Glamorgan – the players.

If you visit Glamorgan County Cricket you may or may not come across the following people. I did – because I sought them out – having become abstractly aware of either powerfully altruistic or economically necessary forces at the club moving to accommodate, entertain and welcome the fan, the visitor.

All of which sounds like something from a pamphlet you just might not want to read. And some of which sounds like the forces – or policy – at work were unknown to me. They were, pretty much.

But get this: I knew there would be stories behind both the individuals themselves and the process of deciding what Glamorgan can or should *actually do*. I knew those stories would be seductively ‘human’ and point towards the really tough issues and choices County Cricket has to face. I was interested to know more about the process of capturing and sustaining support when the economic facts are frankly pretty scary.

I had a gut feeling that Glammy were doing lots of things right – whatever that means – but had no real concept of how any strategy they might have for ‘engagement’ (or similar) was enacted. It was somewhere between refreshingly fab and downright inspiring to see this all in action.

I’ve been fortunate enough to have been to three recent #T20Blast games at SSE Swalec and this has provided the time and the contact with individuals to pull together a fair overview of the various elements we might reasonably lump under the heading Visitor Experience. Which again, unfortunately sounds like something out of a pamphlet but if I learned anything during my visits it was surely that what’s going on at Glamorgan definitely transcends well-meaning corporate dogma. Inevitably, it’s about people doing stuff naturally well.

So I’m following this up because I think the county’s energy around this is fabulous and because I met some great people trying to absolutely nail that Visitor Experience thing – under real pressure from the zillion factors challenging cricket generally and the tighter issues specific to Cardiff and/or Wales. Also… I reckon there are things which might be learnt, here.

I’ve said before that I absolutely consider myself a sportsman not a salesman but clearly have to acknowledge the drift towards either sycophancy or corporate messaging here. But I can live with the thought (your thought?) that @cricketmanwales ‘would say that’… if you will hear me out.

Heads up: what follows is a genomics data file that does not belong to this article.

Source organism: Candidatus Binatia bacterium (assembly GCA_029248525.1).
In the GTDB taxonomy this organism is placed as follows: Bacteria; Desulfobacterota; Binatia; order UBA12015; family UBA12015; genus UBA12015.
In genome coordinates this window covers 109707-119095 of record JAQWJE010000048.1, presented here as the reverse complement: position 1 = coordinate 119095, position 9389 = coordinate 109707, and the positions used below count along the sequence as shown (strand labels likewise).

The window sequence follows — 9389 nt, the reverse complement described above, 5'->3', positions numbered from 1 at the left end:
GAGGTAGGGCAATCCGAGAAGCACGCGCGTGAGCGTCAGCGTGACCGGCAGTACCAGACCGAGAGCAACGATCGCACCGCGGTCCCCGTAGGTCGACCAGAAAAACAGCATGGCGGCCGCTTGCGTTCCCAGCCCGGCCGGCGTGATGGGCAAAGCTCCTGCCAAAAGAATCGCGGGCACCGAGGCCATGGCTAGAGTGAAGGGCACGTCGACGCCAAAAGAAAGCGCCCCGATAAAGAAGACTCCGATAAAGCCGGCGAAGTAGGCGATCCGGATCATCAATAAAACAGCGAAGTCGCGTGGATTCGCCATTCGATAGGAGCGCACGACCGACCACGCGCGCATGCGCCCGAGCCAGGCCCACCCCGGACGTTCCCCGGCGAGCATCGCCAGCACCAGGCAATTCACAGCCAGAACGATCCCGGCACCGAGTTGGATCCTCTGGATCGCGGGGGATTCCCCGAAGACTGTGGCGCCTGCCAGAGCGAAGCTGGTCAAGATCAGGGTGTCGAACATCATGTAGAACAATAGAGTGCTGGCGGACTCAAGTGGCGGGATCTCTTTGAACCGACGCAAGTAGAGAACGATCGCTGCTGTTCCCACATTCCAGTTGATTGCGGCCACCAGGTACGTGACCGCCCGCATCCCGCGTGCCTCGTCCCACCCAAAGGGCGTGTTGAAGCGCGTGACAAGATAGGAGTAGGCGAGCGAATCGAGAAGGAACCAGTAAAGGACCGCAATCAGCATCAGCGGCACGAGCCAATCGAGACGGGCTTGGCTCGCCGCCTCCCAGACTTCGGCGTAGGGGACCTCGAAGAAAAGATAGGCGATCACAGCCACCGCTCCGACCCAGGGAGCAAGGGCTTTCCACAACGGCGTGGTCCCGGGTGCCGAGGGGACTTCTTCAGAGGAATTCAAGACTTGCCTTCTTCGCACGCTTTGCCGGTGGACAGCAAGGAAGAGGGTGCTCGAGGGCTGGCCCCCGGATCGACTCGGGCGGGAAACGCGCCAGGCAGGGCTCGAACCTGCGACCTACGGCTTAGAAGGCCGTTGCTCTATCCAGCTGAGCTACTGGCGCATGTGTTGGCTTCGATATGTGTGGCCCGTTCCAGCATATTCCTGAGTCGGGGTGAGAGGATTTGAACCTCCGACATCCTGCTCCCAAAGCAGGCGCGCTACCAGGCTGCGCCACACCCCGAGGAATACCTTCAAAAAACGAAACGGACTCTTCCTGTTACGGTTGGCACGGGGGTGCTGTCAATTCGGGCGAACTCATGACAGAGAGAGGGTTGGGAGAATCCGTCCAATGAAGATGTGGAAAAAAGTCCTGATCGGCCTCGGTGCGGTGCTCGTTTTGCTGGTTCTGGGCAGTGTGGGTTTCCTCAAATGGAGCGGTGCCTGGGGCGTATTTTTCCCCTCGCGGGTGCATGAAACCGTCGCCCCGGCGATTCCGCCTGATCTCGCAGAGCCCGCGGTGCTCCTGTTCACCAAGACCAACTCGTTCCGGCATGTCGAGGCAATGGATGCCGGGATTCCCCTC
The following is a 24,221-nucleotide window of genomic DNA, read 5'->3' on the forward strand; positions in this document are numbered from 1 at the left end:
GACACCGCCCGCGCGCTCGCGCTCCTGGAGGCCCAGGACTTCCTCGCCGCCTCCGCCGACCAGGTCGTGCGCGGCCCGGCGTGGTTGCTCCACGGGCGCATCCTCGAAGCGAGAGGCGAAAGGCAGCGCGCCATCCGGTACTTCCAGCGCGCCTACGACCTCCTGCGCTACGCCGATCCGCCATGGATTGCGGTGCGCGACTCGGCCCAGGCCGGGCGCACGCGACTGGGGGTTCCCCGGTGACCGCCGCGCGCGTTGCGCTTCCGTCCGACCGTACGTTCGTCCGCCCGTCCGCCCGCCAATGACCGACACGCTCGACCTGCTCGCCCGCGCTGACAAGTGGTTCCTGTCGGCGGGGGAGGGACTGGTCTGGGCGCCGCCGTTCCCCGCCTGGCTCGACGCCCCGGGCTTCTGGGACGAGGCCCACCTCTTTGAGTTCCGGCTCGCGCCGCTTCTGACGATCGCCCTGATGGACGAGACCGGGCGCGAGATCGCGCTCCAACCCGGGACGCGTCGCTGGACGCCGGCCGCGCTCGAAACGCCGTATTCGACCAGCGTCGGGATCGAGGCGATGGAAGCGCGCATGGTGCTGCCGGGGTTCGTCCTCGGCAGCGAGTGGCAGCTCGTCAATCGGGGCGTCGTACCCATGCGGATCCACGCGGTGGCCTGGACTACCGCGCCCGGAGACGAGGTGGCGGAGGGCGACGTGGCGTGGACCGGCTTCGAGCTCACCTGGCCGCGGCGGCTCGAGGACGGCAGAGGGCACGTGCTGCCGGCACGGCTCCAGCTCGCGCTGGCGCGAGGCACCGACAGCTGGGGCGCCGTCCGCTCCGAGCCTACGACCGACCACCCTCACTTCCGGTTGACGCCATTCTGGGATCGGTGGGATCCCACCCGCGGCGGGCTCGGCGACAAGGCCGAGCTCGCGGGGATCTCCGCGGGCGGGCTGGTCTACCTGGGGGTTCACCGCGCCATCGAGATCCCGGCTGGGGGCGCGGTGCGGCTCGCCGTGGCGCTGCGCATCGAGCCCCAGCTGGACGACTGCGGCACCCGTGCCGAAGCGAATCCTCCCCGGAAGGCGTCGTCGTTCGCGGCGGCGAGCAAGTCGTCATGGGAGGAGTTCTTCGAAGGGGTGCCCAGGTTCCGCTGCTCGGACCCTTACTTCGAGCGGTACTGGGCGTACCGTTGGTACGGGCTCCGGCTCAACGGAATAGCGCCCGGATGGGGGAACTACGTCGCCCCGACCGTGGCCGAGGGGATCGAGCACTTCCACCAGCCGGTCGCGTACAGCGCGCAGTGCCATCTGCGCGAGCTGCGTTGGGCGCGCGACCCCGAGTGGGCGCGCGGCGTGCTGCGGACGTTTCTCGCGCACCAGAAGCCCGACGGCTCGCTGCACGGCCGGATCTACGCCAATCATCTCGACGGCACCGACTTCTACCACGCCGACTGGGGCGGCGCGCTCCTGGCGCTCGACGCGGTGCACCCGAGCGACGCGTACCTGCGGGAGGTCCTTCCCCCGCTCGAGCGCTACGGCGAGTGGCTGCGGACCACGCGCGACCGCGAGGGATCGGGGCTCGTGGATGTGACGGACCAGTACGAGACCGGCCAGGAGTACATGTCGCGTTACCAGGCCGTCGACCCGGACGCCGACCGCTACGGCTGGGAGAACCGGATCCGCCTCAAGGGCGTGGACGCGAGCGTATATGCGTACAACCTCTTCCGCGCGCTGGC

I am clear, in short, that Glamorgan are doing an exemplary job in many respects of trying (*trying!*) to keep their rather lovely Taff-side ship afloat. Having really looked at what’s being done, I am more committed than ever to support that mission. Having met and spoken at some length to the off-pitch players involved, I know it’s a brilliant, dynamic and what us sporty-zealots might call top-top righteous project.

Let’s meet just some of the people that might in another era be labelled The Backroom Staff. (Apologies if your kit or mine isn’t up to supporting the following slideshow. If necessary please feel free to use your imagination.)

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The Scorer.

Except he really isn’t just The Scorer. Dr Andrew Hignell is a much bigger, more all-round presence than that.  He does lead the team of scorers for Glamorgan CC but is also the archivist, museum man, the guided tour man, the lighter-up of wee visitors man. He educates, he is the voice of authority and one of the key links between incoming children and rich, often uplifting experience. Andrew Hignell, for Glammy, scores over the full three-sixty.

Like several of the good folks I spoke to, the doctor has a history in teaching. He also has a lifetime’s worth of interest – interest? Seems such an inadequate word! – in cricket. Like myself he visibly feeds off a) stories around the game and b) the broad understanding that we can make things better by offering a way into sport. Mr Hignell doesn’t need too many lessons from the Communications Posse about the ‘need to engage.’ The messages ooze from him – about opportunity, personal growth, communal expression, development – The Scorer understands life that way.